Honestly, it felt pretty weird having a skull to share with another person. The first time I took a skull home, I felt like it was a strange and dirty secret. I had to hide it from my weird landlord at the time, and I kept it soaking in hot, soapy water in a mop bucket (don’t do that, BTW) up in my apartment for a day – too scared to take it out or look at it. I woke up one morning, and freaked out about it –

“I have a skull just sitting in my room. I’ve gone off the deep end.”

Though it was a weird thing, it was mine. After a big move across the country, I had very few possessions, very few things I could really call my own, and no decoration at all in my apartment. Just this skull. It’s become a totem of a time in my life, a reminder of where things were at, and something I’m happy now to talk about with people, but also never would want to give away. Sadly, he’s not in fabulous condition, but hopefully he’ll survive quite some years.

phineas all pigs

Here’s the whole Skull Family Robinson, spending some quality time together before sending Phineas off to his new home. Left to Right: Wifi, Piggy Stardust, Lucretia & Phineas.

I’ve really had no idea how to clean skulls this whole time, and Phineas is the first skull that I’ve preserved correctly (and it shows! He looks so beautiful!). If you’re interested in preserving skulls, and you’ve read my other blog posts on preserving Lucretia – you shouldn’t follow my methods (but you should read the blog post anyway, because I am so fun!). What you should do is go over to  the Bonelust Blog that Jana Miller runs and get advice from her. She recently commented on one of my posts and gave me some great advice, and a well-deserved tsk-ing.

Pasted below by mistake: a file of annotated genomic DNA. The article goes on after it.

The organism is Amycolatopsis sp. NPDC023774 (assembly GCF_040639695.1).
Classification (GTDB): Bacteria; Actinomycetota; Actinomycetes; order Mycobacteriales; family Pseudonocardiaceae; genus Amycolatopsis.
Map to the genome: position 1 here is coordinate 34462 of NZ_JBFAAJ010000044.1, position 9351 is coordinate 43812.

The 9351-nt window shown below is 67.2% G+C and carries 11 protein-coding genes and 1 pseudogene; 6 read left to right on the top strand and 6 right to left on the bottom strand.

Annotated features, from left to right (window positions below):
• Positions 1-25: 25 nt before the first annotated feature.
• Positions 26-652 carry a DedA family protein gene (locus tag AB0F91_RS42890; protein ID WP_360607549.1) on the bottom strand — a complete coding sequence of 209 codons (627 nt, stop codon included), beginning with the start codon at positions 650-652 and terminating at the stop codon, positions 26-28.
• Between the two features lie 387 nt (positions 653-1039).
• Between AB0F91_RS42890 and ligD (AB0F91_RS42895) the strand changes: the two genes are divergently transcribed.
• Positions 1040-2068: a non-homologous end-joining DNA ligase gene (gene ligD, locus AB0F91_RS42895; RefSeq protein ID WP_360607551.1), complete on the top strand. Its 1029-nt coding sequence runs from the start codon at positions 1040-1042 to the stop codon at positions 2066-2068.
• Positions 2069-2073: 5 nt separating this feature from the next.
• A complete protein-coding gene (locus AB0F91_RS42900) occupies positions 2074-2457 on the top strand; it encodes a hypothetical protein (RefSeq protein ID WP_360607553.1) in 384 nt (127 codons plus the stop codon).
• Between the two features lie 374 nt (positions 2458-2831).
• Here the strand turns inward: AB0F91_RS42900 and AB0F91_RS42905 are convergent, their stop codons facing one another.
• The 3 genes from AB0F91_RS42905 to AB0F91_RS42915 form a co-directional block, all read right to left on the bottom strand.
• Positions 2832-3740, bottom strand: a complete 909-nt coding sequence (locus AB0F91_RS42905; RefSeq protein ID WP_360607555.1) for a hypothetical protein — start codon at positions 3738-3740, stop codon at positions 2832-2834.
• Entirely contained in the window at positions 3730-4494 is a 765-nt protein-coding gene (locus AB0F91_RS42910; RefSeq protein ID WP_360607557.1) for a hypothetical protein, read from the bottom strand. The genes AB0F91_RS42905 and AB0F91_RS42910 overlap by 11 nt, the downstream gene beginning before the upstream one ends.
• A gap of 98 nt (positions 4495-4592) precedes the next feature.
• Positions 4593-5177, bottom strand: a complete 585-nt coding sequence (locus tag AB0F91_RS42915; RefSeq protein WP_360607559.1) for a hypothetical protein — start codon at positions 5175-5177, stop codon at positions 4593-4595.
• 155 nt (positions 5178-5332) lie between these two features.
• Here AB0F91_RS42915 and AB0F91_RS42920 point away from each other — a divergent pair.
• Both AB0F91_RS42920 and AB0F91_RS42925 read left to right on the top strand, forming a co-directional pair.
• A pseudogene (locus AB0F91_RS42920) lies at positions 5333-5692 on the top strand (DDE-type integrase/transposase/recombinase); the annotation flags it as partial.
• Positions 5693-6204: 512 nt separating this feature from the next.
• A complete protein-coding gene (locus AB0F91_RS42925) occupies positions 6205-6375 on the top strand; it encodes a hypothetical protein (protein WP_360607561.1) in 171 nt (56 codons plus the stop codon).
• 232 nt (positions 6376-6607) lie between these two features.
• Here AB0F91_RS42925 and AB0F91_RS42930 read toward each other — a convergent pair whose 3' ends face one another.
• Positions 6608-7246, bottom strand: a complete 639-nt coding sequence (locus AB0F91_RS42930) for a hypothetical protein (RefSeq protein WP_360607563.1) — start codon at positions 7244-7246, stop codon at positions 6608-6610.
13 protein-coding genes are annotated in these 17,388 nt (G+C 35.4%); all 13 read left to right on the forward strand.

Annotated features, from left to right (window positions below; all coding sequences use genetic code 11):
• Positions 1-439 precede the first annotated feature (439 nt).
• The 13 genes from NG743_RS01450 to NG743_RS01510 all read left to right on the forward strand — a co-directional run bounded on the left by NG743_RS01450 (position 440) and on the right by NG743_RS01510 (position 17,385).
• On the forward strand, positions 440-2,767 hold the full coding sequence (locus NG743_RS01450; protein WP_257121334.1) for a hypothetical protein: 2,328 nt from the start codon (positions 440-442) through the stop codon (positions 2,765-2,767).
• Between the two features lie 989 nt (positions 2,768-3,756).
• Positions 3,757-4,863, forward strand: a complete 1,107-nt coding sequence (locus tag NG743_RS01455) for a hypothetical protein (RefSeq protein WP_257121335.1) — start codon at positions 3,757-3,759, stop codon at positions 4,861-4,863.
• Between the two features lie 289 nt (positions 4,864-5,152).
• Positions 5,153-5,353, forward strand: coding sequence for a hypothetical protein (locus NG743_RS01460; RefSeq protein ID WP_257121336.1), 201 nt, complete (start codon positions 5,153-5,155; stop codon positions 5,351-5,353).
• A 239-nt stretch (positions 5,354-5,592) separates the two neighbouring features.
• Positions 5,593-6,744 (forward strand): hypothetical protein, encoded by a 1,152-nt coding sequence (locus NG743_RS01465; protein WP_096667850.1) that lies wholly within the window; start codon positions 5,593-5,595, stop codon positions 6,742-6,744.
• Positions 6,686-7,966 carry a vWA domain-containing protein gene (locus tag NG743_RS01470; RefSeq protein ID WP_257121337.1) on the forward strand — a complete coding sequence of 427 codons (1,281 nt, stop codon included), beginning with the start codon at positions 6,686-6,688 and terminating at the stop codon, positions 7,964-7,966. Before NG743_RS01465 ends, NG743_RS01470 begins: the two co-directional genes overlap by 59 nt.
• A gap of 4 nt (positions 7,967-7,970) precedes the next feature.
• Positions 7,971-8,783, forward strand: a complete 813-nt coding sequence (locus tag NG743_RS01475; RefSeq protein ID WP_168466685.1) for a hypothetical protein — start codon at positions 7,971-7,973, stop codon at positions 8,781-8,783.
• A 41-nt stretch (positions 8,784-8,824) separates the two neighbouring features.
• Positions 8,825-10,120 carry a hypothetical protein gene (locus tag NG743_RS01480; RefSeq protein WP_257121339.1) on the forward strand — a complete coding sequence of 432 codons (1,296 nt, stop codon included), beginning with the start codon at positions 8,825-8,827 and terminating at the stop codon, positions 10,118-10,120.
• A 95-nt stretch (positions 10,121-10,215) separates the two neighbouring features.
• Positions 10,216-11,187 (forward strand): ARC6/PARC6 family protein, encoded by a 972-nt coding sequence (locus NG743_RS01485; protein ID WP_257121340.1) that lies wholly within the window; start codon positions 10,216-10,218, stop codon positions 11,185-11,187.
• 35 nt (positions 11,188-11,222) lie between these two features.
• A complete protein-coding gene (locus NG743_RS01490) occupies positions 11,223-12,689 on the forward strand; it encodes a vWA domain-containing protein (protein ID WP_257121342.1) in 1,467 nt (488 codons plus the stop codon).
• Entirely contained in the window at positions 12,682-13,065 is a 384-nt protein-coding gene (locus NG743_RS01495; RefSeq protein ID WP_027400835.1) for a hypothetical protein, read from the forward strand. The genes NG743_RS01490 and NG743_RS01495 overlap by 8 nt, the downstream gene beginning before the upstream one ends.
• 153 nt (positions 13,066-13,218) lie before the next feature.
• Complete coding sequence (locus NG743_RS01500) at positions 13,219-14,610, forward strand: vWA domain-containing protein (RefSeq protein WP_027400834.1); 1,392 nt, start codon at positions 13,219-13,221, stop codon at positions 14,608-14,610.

I’m more than happy to answer any questions to the best of my ability, and direct you to any info that might be helpful.

Cooking Carbonara from Google Translate: 5 Mistakes to Avoid Absolute

Just in case you thought cooking wasn’t very tricky, try cooking from translated recipes on the internet.

OF course, Google translate is doing a great job, but it still opens up a rather surreal universe of language.

I’m drinking wine and eating scones. Humm dee dum. Having a bit of a hysterical joy ride on the internet tonight, (which, I suppose that is my disclaimer: hysterics) and decided to start researching Eastern European dessert recipes, most of which I have no idea what they’re talking about.

And then I stumbled on an article titled

“Carbonara do not fear: here are five mistakes to avoid absolute”

and I said “yes yes yes! Give me the mistakes to avoid absolute!”

Here are my favorite bits, copied and pasted, with some commentary: